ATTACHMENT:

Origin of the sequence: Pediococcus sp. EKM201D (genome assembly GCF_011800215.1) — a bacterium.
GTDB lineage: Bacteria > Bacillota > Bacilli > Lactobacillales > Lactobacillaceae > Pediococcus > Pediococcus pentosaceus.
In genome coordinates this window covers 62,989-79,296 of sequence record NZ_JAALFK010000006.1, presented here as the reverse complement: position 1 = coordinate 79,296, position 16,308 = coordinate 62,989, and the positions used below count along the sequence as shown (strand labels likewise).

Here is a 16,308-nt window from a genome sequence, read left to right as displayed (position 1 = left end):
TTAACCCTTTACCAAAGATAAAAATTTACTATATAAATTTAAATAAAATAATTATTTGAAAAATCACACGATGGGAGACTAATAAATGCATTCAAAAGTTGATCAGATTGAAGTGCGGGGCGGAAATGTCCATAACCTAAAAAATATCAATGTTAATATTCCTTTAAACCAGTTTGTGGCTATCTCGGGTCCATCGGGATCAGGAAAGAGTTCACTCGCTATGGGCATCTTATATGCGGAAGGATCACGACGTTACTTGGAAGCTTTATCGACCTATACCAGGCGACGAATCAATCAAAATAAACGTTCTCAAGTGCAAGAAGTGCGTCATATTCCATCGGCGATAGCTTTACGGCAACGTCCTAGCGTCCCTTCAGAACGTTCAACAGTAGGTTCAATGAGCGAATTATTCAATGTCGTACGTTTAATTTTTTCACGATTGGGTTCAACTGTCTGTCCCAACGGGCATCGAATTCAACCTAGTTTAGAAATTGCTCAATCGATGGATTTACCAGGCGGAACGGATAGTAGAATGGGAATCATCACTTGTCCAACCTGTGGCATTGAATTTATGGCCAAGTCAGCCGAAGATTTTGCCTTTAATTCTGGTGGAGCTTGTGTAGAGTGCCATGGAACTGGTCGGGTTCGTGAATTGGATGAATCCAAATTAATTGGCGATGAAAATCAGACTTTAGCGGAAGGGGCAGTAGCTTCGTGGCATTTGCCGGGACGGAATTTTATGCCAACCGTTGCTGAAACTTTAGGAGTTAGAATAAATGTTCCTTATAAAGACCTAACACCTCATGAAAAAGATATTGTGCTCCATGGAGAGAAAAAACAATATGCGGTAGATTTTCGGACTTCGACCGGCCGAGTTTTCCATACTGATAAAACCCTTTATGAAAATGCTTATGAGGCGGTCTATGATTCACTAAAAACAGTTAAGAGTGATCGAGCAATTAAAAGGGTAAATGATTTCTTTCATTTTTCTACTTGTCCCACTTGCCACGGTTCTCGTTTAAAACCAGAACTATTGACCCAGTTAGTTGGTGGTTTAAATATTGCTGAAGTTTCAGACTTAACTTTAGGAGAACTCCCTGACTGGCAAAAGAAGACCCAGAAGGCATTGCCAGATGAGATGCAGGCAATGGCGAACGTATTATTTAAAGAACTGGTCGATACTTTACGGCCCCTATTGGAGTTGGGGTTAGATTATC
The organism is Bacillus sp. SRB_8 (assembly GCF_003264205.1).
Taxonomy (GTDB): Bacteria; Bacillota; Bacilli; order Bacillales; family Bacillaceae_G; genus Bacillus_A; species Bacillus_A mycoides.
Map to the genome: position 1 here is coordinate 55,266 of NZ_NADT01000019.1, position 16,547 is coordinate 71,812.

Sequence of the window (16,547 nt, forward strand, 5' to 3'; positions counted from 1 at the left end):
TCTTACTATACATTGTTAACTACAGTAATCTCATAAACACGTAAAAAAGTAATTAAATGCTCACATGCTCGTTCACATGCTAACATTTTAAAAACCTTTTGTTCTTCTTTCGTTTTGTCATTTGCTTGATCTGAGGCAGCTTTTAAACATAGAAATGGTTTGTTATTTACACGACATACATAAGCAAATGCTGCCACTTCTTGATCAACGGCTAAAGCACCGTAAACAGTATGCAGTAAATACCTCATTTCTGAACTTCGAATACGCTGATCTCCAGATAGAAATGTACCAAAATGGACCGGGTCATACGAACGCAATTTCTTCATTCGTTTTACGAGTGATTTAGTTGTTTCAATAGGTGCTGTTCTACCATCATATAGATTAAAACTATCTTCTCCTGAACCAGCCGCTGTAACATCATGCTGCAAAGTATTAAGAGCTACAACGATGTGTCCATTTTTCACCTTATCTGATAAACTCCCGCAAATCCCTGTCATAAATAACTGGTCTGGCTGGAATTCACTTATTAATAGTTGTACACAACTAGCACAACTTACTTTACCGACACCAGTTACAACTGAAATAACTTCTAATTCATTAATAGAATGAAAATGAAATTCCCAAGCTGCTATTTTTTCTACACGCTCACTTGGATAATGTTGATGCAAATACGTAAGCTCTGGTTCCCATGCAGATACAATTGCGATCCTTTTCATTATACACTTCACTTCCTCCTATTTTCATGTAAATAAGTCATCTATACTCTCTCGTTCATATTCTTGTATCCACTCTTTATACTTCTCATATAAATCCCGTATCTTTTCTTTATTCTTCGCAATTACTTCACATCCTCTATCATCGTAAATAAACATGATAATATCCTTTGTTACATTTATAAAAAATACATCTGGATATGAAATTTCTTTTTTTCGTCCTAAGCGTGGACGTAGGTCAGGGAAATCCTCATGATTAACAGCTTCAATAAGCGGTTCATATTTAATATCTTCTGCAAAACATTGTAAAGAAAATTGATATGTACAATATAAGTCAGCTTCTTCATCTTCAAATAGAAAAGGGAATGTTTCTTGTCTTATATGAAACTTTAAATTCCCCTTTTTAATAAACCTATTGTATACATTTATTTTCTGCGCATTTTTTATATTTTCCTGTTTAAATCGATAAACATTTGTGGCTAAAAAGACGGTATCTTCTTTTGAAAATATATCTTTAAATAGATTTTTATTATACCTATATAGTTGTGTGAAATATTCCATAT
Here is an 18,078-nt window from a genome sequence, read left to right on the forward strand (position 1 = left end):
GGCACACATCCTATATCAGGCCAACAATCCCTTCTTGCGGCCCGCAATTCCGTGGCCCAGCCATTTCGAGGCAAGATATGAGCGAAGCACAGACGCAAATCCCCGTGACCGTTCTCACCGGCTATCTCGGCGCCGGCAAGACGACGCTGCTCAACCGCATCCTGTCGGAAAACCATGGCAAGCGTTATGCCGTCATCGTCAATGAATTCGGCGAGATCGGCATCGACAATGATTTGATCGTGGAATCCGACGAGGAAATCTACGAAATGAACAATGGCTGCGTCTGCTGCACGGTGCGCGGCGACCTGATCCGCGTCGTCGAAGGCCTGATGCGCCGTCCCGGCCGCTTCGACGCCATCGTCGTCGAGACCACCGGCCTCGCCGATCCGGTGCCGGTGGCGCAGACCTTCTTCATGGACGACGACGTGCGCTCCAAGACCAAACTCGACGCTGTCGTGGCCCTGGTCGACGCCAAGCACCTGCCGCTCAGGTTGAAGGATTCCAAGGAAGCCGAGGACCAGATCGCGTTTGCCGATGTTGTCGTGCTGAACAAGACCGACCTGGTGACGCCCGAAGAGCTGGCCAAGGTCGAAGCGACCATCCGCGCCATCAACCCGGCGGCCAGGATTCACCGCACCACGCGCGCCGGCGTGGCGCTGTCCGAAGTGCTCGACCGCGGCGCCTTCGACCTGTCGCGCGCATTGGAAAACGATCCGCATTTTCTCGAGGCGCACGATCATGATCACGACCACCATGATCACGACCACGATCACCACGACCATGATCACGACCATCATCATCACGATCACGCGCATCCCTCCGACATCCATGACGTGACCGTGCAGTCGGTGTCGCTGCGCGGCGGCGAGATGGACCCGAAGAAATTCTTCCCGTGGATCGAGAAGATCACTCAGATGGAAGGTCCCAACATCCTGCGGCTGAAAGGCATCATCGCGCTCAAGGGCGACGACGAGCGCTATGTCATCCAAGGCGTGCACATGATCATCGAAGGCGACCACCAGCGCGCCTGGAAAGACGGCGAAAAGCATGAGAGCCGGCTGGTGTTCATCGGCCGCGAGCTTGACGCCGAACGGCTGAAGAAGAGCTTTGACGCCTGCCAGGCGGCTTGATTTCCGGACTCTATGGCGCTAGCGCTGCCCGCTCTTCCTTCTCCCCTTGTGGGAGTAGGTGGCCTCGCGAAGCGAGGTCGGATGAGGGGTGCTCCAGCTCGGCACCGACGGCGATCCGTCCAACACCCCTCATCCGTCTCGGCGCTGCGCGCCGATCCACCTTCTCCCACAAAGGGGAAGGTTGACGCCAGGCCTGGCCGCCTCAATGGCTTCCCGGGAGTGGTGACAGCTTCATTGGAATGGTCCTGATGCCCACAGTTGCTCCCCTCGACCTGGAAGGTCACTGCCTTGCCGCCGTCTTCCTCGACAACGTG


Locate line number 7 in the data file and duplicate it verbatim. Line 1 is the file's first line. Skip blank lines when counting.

Taxonomy (GTDB): Bacteria; Bacillota; Bacilli; order Bacillales; family Bacillaceae_G; genus Bacillus_A; species Bacillus_A mycoides.